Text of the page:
How to Cope with the Stress and Trauma of the COVID-19 Pandemic
Anyone who has gone through a traumatic event can develop symptoms of stress disorders such as post-traumatic stress disorder (PTSD). Although the COVID-19 pandemic in general would not meet the criteria for formally causing a stress disorder, many of the same issues can result from such a widespread and overwhelming event.
The pandemic could be viewed as a long-term stress event. It has become life-changing for the whole world. As COVID-19 spreads across the globe, people may experience increased anxiety and fear triggered by the pandemic and constant news. In addition, the pandemic can be traumatizing for others: healthcare workers, people who have lost friends and loved ones, and people whose lives have drastically changed.
What are stress-related disorders?
Stress-related disorders can occur after you have been through a traumatic event. A traumatic event is something horrible and scary that you see or that happens to you. During this type of event, you think that your life or others’ lives are in danger. You may feel afraid or feel that you have no control over what is happening. These symptoms can change your behavior and how you live your life.
How can reaction to the COVID pandemic be similar to a stress disorder?
When you struggle with a stress disorder, it can be hard to anticipate when anxiety or depressive symptoms may flare up. Although it may appear that symptoms come out of nowhere, in most cases they are cued by factors called triggers. Internal triggers are the feelings, thoughts, memories, emotions, and bodily sensations that you feel or experience. External triggers are the people, places, and situations that can bring back memories of the traumatic event. In the current environment this could be caused by news reports, social media or discussion with friends or family.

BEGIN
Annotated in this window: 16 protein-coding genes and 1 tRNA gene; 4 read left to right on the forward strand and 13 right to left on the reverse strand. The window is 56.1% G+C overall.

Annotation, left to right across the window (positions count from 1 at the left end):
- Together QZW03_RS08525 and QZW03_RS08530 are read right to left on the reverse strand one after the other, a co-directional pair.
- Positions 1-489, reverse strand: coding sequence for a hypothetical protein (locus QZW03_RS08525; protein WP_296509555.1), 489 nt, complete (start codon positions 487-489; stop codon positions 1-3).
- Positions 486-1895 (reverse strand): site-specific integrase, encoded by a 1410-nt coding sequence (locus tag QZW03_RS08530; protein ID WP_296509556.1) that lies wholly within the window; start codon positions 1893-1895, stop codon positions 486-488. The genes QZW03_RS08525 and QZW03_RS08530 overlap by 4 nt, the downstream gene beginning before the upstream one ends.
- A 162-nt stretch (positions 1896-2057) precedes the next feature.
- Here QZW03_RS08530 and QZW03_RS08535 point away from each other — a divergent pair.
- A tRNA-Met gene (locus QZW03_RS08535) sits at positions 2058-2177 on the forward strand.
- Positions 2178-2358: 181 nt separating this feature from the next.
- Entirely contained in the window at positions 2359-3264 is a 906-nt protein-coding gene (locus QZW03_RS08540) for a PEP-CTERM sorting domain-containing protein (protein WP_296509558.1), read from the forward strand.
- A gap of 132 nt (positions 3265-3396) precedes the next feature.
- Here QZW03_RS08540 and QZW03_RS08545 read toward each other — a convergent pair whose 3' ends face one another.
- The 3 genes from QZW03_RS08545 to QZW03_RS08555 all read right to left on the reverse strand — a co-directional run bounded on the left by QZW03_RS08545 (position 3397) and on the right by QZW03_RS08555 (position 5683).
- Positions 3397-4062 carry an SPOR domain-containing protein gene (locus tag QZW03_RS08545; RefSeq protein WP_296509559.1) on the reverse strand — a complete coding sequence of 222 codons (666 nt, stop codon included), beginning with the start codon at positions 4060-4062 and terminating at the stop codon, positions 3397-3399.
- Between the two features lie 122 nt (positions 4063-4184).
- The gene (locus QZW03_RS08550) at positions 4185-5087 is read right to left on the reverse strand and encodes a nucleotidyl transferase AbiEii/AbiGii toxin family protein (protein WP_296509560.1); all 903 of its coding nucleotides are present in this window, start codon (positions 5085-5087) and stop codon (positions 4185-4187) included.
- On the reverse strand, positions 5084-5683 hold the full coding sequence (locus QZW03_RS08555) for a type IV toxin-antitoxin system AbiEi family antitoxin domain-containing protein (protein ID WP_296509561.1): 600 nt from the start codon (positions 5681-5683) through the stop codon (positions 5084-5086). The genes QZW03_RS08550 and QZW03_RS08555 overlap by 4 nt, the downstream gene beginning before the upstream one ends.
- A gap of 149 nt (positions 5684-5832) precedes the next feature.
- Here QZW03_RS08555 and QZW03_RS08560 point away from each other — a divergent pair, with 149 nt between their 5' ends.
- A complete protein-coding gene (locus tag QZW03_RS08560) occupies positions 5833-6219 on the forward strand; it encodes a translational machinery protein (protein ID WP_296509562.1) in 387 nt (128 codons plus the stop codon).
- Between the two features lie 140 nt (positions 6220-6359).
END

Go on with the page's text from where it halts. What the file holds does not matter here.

The first thing to realize is that many fears are unwarranted; anxiety may arise when you are in a completely safe environment. When you begin to despair or your fears consumer you, try to remember that your worries and fears may be extreme because of previous experiences and not current facts. Once you’ve realized what may trigger these fears and anxiety, you can begin to try to deal with them.
How to cope with stress-related symptoms amid COVID-19
- Cultivate ways to be calmer. It’s understandable to feel anxious and worried about what may happen. While circumstances may be stressful and beyond your control, you can try to offset them with positive, calming activities. Practice slow, steady breathing and muscle relaxation, as well as any other actions that are calming for you (yoga, exercise, music, keeping the mind occupied).
- Understand what is within your control. Accept circumstances that cannot be changed and focus on what you can do. Evaluate your risk of contracting the virus, practice social distancing and follow clinical guidance on other practices. If you are in quarantine or isolation, do things that can support your mental health.1 Focusing on what you can control and do can help you deal with the unknown.
- Remain hopeful. Keep a long-term perspective. Look for opportunities to practice being more patient or kind with yourself, or to see the situation as an opportunity to learn or build strengths. Celebrate successes, find things to be grateful about, and take satisfaction in completing tasks, even small ones. Remember that this will not last forever.
- Lean on your network. Make the most of technology and stay in touch with colleagues, friends and family via phone calls, texts, social media and video conferencing. Consider joining a free support group online to stay connected.2 If you have a therapist, try to continue your treatment by phone or online.
- Focus on the potential positives. Try and focus on the things that can be viewed positively such as spending more time with family and a experiencing a potential to grow. Many times, going through a stressful time like this can lead to post-traumatic growth. This growth can be seen as though the stressful event was a trial or challenge that you conquered, something you learned from and became more resilient through. Sometimes stress can stimulate personal growth and improved overall coping.
For more information and tips, www.MagellanHealthcare.com/COVID-19.